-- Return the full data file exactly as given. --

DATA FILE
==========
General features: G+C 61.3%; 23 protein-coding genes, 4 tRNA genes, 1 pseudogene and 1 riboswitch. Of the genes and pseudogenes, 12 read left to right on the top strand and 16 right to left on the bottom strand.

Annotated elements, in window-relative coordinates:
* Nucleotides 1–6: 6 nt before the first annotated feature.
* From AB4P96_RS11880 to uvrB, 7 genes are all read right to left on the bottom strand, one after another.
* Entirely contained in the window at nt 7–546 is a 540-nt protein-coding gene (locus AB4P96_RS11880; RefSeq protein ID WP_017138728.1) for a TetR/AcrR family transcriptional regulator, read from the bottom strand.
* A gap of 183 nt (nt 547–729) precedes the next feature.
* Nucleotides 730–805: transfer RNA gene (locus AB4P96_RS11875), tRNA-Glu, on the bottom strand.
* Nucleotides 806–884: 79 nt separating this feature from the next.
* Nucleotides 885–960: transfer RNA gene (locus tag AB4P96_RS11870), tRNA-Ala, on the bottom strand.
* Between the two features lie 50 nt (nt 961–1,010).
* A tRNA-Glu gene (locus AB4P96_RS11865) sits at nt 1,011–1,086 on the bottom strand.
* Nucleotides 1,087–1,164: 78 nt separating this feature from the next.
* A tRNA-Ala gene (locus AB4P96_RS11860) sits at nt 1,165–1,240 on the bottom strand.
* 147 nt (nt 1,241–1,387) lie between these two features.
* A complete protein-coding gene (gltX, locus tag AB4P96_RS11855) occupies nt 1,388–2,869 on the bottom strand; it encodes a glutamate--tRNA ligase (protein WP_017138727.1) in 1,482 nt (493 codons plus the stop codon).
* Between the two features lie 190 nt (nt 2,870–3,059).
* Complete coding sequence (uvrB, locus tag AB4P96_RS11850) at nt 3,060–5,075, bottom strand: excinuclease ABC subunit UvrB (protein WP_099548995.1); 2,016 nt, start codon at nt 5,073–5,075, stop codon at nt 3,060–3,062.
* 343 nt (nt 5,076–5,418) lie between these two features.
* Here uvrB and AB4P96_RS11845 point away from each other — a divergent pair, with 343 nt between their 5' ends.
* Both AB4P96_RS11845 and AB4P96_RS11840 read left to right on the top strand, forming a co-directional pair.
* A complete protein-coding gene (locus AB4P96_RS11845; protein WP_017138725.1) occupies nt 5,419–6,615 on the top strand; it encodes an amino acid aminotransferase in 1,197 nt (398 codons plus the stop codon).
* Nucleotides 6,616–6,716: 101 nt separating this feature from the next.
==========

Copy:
General features: G+C 61.3%; 23 protein-coding genes, 4 tRNA genes, 1 pseudogene and 1 riboswitch. Of the genes and pseudogenes, 12 read left to right on the top strand and 16 right to left on the bottom strand.

Annotated elements, in window-relative coordinates:
* Nucleotides 1–6: 6 nt before the first annotated feature.
* From AB4P96_RS11880 to uvrB, 7 genes are all read right to left on the bottom strand, one after another.
* Entirely contained in the window at nt 7–546 is a 540-nt protein-coding gene (locus AB4P96_RS11880; RefSeq protein ID WP_017138728.1) for a TetR/AcrR family transcriptional regulator, read from the bottom strand.
* A gap of 183 nt (nt 547–729) precedes the next feature.
* Nucleotides 730–805: transfer RNA gene (locus AB4P96_RS11875), tRNA-Glu, on the bottom strand.
* Nucleotides 806–884: 79 nt separating this feature from the next.
* Nucleotides 885–960: transfer RNA gene (locus tag AB4P96_RS11870), tRNA-Ala, on the bottom strand.
* Between the two features lie 50 nt (nt 961–1,010).
* A tRNA-Glu gene (locus AB4P96_RS11865) sits at nt 1,011–1,086 on the bottom strand.
* Nucleotides 1,087–1,164: 78 nt separating this feature from the next.
* A tRNA-Ala gene (locus AB4P96_RS11860) sits at nt 1,165–1,240 on the bottom strand.
* 147 nt (nt 1,241–1,387) lie between these two features.
* A complete protein-coding gene (gltX, locus tag AB4P96_RS11855) occupies nt 1,388–2,869 on the bottom strand; it encodes a glutamate--tRNA ligase (protein WP_017138727.1) in 1,482 nt (493 codons plus the stop codon).
* Between the two features lie 190 nt (nt 2,870–3,059).
* Complete coding sequence (uvrB, locus tag AB4P96_RS11850) at nt 3,060–5,075, bottom strand: excinuclease ABC subunit UvrB (protein WP_099548995.1); 2,016 nt, start codon at nt 5,073–5,075, stop codon at nt 3,060–3,062.
* 343 nt (nt 5,076–5,418) lie between these two features.
* Here uvrB and AB4P96_RS11845 point away from each other — a divergent pair, with 343 nt between their 5' ends.
* Both AB4P96_RS11845 and AB4P96_RS11840 read left to right on the top strand, forming a co-directional pair.
* A complete protein-coding gene (locus AB4P96_RS11845; protein WP_017138725.1) occupies nt 5,419–6,615 on the top strand; it encodes an amino acid aminotransferase in 1,197 nt (398 codons plus the stop codon).
* Nucleotides 6,616–6,716: 101 nt separating this feature from the next.